Oct 01, 2010 | 2002 Kia Sportage

1 Answer

2002 hyundai accent DL sedan. my tension pulley


hi from uk to retime cambelt is as follows = the crank cog has a mark which lines up with corresponding mark on front of engine block mark is approx 12-30 o/clock this is TDC No 1 the the cam cog has a small drilled hole in one of the webs just below the cog teeth ? this hole has to be at 12-o/clock position and then using a small mirror if you look through this hole you will see a vertical notch on the front of block this is theTDC mark for cam you then fit belt anticlockwise from c/shaft to cam then round tensioner then release tensionor to tension belt and then lock it up torque both bolts 20 - 27Nm rotate engine manually 4 complete turns clockwise then recheck marks ok /re align ? then re assemble crank pully bolt torque is 140 -150 Nm may i just inform you? that your engine is what is known as interferance that is to say in event of c/belt failure there is more than likely valves to piston contact however this can also occure too if miss timed belt fitted and engine has tried to start ? a compression test on cylinders will confirm if this has happened or not ? hope this helps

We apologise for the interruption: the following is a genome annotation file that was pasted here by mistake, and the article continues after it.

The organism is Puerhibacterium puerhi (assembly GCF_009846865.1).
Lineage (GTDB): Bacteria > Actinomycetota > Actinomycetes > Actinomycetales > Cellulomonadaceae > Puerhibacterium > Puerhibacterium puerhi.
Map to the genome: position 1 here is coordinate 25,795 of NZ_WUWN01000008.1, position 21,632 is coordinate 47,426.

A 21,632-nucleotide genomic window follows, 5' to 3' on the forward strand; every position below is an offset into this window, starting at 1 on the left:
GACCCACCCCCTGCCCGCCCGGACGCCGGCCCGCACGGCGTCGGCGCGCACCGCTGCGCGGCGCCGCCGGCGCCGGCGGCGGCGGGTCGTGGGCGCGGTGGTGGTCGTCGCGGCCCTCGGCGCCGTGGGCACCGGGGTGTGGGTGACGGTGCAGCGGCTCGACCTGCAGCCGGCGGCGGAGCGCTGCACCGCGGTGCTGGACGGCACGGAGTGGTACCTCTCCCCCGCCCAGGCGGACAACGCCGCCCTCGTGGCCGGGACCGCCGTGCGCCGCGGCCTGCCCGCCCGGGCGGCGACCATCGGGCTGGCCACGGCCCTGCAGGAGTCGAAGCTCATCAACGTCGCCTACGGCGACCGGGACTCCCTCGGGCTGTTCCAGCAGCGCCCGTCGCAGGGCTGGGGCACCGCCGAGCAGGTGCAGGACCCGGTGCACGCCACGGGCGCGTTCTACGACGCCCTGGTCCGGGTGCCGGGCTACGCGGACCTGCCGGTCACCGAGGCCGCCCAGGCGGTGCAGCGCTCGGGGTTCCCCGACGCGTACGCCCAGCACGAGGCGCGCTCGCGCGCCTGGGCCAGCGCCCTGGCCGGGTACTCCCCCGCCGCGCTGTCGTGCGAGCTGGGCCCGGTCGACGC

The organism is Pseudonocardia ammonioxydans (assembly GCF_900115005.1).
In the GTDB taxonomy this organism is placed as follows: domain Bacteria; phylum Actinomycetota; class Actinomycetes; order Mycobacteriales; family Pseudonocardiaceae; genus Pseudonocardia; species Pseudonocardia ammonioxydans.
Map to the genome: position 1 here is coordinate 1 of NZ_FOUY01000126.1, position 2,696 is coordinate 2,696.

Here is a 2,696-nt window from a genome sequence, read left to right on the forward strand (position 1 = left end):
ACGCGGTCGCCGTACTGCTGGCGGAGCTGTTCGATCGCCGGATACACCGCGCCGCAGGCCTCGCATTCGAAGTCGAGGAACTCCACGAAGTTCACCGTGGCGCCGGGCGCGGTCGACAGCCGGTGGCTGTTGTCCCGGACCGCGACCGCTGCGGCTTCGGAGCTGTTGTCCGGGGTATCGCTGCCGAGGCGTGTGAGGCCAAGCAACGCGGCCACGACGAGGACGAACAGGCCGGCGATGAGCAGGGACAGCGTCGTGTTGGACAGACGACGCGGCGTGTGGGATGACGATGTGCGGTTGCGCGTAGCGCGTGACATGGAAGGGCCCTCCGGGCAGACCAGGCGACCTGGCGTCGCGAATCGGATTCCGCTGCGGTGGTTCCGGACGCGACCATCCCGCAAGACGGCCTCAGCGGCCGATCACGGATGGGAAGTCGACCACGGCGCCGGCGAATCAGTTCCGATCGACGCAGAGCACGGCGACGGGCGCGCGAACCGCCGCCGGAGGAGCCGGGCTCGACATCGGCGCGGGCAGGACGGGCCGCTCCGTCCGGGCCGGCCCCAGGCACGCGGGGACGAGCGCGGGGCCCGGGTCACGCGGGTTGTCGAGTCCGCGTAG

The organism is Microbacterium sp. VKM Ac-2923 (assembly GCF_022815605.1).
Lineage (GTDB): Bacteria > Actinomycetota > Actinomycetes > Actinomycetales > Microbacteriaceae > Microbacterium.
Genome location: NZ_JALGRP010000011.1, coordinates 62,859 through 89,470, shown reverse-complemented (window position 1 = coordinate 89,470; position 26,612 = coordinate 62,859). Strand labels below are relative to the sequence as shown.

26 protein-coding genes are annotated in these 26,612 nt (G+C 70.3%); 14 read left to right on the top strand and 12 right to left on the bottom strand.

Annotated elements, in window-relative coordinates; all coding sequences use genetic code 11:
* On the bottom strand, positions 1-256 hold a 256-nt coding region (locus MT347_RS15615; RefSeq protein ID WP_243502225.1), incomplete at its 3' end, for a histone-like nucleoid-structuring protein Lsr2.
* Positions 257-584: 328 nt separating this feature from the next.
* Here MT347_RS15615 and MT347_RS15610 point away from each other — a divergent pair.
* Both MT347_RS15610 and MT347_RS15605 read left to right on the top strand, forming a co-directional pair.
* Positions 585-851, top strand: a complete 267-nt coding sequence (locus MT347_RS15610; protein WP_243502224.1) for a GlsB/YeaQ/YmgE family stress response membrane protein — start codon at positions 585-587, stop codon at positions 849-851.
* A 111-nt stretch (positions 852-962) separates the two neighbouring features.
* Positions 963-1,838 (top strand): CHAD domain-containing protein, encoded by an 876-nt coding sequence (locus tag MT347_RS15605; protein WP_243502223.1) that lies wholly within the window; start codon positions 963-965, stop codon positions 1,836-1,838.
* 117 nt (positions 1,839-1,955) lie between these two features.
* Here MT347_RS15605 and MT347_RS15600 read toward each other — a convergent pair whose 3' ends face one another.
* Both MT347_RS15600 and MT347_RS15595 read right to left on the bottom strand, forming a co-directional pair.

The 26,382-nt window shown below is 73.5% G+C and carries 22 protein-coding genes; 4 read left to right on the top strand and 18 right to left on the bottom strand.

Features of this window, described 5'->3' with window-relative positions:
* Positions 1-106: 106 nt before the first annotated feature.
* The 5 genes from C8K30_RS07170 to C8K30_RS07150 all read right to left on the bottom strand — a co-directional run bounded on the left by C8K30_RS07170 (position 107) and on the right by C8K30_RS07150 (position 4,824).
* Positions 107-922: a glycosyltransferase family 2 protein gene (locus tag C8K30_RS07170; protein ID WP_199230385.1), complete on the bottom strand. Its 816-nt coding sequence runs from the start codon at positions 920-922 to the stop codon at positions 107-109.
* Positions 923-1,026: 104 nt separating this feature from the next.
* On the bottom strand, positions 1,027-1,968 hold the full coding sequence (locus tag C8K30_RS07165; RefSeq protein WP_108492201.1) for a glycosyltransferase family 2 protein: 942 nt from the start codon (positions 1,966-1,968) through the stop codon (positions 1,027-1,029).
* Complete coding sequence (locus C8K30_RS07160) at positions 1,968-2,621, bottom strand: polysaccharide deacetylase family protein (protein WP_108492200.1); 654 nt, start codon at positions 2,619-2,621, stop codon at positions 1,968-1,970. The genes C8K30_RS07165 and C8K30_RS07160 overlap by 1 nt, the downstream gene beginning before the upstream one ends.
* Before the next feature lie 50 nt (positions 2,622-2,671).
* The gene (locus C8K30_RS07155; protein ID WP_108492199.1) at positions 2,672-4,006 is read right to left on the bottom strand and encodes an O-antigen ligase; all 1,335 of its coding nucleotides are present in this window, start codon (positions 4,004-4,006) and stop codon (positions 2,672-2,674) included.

Mar 16, 2010 | 2001 Hyundai Accent

1 Answer

Correct way to align timing marks


hi -- the timing marks on a twin cam are tricky!! heres how- turn the motor over to tdc on the bottom pulley,this will align two marks on the lower cog-----now on the top cog,it has an obvious mark near the teeth-- well disregard this for now!! the cog has a hole in it,in one of the spokes,well this goes at 12 o,clock and lines up with a mark you will see on the housing! now if you are right you will see the mark near the teeth is at around 4,oclock---i just did one and it is right--cheers

May 11, 2009 | 1994 Hyundai Excel

1 Answer

Timing belt posision